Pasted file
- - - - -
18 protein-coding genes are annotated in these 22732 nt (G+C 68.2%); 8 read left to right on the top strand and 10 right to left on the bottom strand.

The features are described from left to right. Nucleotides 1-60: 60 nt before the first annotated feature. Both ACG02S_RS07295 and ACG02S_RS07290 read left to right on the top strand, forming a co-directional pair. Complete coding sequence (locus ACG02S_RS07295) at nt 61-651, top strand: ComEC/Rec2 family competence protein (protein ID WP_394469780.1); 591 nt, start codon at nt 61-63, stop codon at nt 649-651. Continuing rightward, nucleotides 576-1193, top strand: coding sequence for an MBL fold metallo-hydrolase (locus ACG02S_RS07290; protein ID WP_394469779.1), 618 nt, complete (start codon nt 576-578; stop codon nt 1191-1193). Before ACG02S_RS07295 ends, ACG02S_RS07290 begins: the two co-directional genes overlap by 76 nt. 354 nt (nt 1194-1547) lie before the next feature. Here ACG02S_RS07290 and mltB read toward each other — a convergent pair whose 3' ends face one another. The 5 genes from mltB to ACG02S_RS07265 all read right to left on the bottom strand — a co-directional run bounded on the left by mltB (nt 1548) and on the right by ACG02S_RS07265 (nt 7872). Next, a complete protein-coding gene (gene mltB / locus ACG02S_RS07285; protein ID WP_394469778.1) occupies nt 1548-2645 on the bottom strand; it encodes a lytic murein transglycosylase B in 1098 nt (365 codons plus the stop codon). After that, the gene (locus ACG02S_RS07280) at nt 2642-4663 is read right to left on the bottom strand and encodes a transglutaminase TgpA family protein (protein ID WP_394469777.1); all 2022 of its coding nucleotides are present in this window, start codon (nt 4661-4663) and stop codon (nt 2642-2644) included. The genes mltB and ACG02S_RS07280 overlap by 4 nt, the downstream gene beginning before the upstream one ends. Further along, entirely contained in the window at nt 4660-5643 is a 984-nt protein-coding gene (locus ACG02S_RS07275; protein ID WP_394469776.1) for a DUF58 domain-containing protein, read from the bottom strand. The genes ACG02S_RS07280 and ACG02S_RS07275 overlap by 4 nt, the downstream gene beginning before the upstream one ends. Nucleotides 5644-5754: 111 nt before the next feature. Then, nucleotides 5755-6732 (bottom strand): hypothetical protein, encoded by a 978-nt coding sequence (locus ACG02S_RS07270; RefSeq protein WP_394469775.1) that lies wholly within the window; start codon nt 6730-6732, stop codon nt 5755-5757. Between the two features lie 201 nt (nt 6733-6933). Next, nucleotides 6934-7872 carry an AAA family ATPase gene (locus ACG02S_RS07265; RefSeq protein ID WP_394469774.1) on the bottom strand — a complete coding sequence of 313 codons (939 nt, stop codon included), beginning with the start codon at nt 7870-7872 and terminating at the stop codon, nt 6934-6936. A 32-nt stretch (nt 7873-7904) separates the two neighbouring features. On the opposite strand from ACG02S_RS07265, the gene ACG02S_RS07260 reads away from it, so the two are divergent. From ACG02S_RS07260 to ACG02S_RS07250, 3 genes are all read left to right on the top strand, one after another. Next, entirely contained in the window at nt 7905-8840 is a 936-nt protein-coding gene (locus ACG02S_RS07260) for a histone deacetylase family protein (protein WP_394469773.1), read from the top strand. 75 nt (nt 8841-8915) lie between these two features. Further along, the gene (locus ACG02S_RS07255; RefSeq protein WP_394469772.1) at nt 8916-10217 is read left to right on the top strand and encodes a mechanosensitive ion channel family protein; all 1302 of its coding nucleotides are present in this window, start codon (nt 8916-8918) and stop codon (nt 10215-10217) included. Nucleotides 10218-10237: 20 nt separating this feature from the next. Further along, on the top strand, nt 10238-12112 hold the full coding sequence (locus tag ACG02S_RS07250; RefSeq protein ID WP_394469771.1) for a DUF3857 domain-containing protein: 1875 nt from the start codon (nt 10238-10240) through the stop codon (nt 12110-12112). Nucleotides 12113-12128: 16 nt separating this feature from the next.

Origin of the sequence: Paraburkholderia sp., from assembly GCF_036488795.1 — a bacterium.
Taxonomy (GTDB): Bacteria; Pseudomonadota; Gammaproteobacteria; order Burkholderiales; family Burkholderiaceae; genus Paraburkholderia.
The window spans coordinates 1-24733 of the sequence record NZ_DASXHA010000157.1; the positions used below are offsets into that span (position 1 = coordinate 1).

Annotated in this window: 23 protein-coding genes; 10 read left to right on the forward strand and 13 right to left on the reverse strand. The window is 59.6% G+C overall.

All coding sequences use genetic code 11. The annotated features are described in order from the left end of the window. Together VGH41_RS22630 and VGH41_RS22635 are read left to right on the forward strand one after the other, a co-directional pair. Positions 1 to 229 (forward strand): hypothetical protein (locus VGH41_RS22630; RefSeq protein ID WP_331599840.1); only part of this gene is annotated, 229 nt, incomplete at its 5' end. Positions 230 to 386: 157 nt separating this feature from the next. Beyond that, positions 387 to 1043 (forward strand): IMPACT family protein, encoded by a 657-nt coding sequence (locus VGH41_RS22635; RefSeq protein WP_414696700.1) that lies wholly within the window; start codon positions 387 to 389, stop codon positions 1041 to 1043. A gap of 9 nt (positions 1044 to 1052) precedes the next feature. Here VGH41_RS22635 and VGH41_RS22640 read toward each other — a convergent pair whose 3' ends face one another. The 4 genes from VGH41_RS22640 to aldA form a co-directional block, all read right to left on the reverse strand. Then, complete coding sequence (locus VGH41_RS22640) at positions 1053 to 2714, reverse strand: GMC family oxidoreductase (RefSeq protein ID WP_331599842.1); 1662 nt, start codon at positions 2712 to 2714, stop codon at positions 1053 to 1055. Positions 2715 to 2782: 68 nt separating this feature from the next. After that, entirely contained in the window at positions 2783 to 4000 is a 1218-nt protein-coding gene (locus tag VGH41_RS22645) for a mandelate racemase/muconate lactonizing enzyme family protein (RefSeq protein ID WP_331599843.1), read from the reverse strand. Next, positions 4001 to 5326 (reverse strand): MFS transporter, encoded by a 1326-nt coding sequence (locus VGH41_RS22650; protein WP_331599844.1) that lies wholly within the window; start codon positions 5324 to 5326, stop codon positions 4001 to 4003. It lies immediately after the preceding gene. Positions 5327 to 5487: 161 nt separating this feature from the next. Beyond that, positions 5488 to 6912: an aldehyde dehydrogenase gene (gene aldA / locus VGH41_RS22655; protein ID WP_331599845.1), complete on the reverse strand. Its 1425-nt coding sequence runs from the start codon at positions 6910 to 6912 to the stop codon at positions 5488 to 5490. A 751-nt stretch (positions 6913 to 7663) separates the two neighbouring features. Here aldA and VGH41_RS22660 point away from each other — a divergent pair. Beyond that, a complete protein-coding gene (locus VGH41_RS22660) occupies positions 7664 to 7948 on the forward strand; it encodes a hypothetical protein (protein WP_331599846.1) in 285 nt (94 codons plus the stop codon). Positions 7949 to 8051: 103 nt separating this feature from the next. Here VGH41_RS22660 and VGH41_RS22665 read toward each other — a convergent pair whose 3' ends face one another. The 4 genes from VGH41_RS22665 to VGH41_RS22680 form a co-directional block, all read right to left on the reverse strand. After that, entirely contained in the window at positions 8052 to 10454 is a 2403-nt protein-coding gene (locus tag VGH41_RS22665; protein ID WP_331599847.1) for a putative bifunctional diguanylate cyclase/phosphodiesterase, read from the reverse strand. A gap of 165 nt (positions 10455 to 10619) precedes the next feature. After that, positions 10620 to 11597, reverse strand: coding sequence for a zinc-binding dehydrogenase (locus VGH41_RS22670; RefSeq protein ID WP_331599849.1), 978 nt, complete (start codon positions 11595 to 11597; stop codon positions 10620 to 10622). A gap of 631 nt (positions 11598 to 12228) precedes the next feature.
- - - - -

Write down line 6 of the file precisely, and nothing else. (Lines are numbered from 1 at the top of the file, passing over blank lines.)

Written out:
Annotated in this window: 23 protein-coding genes; 10 read left to right on the forward strand and 13 right to left on the reverse strand. The window is 59.6% G+C overall.